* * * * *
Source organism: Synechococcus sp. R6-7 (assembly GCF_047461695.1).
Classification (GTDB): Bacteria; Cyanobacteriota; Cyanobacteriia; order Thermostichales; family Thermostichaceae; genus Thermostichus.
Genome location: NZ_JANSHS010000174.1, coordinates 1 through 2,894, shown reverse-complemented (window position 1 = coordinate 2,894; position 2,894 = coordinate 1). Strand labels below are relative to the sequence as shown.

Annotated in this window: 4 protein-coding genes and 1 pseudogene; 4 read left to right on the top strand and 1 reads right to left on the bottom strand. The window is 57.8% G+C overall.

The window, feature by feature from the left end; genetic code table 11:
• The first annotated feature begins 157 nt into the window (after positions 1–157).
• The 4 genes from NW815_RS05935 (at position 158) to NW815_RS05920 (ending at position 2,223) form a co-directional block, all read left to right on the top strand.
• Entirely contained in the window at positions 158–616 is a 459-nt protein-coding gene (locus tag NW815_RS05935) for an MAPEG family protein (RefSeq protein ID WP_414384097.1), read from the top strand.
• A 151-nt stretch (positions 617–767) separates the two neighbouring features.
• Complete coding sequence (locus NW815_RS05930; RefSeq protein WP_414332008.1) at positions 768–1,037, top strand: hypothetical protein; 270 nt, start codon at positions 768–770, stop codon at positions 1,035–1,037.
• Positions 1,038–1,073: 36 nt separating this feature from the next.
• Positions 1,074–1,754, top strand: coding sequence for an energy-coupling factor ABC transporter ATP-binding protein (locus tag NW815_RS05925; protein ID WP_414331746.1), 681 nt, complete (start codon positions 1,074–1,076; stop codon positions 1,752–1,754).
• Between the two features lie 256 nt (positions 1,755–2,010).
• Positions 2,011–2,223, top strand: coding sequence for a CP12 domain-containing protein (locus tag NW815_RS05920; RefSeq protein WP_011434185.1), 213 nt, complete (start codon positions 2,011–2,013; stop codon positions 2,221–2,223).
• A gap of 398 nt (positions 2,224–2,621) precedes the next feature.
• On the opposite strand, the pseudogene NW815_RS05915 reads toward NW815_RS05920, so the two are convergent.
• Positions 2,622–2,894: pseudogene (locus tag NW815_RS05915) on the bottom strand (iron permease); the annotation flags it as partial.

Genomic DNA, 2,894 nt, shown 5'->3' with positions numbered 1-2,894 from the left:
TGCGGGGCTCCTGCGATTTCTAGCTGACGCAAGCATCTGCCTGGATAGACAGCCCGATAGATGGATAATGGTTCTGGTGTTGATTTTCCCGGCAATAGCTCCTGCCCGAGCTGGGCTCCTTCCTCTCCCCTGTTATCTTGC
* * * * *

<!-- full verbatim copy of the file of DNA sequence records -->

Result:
Source organism: Synechococcus sp. R6-7 (assembly GCF_047461695.1).
Classification (GTDB): Bacteria; Cyanobacteriota; Cyanobacteriia; order Thermostichales; family Thermostichaceae; genus Thermostichus.
Genome location: NZ_JANSHS010000174.1, coordinates 1 through 2,894, shown reverse-complemented (window position 1 = coordinate 2,894; position 2,894 = coordinate 1). Strand labels below are relative to the sequence as shown.

Annotated in this window: 4 protein-coding genes and 1 pseudogene; 4 read left to right on the top strand and 1 reads right to left on the bottom strand. The window is 57.8% G+C overall.

The window, feature by feature from the left end; genetic code table 11:
• The first annotated feature begins 157 nt into the window (after positions 1–157).
• The 4 genes from NW815_RS05935 (at position 158) to NW815_RS05920 (ending at position 2,223) form a co-directional block, all read left to right on the top strand.
• Entirely contained in the window at positions 158–616 is a 459-nt protein-coding gene (locus tag NW815_RS05935) for an MAPEG family protein (RefSeq protein ID WP_414384097.1), read from the top strand.
• A 151-nt stretch (positions 617–767) separates the two neighbouring features.
• Complete coding sequence (locus NW815_RS05930; RefSeq protein WP_414332008.1) at positions 768–1,037, top strand: hypothetical protein; 270 nt, start codon at positions 768–770, stop codon at positions 1,035–1,037.
• Positions 1,038–1,073: 36 nt separating this feature from the next.
• Positions 1,074–1,754, top strand: coding sequence for an energy-coupling factor ABC transporter ATP-binding protein (locus tag NW815_RS05925; protein ID WP_414331746.1), 681 nt, complete (start codon positions 1,074–1,076; stop codon positions 1,752–1,754).
• Between the two features lie 256 nt (positions 1,755–2,010).
• Positions 2,011–2,223, top strand: coding sequence for a CP12 domain-containing protein (locus tag NW815_RS05920; RefSeq protein WP_011434185.1), 213 nt, complete (start codon positions 2,011–2,013; stop codon positions 2,221–2,223).
• A gap of 398 nt (positions 2,224–2,621) precedes the next feature.
• On the opposite strand, the pseudogene NW815_RS05915 reads toward NW815_RS05920, so the two are convergent.
• Positions 2,622–2,894: pseudogene (locus tag NW815_RS05915) on the bottom strand (iron permease); the annotation flags it as partial.

Genomic DNA, 2,894 nt, shown 5'->3' with positions numbered 1-2,894 from the left:
TGCGGGGCTCCTGCGATTTCTAGCTGACGCAAGCATCTGCCTGGATAGACAGCCCGATAGATGGATAATGGTTCTGGTGTTGATTTTCCCGGCAATAGCTCCTGCCCGAGCTGGGCTCCTTCCTCTCCCCTGTTATCTTGC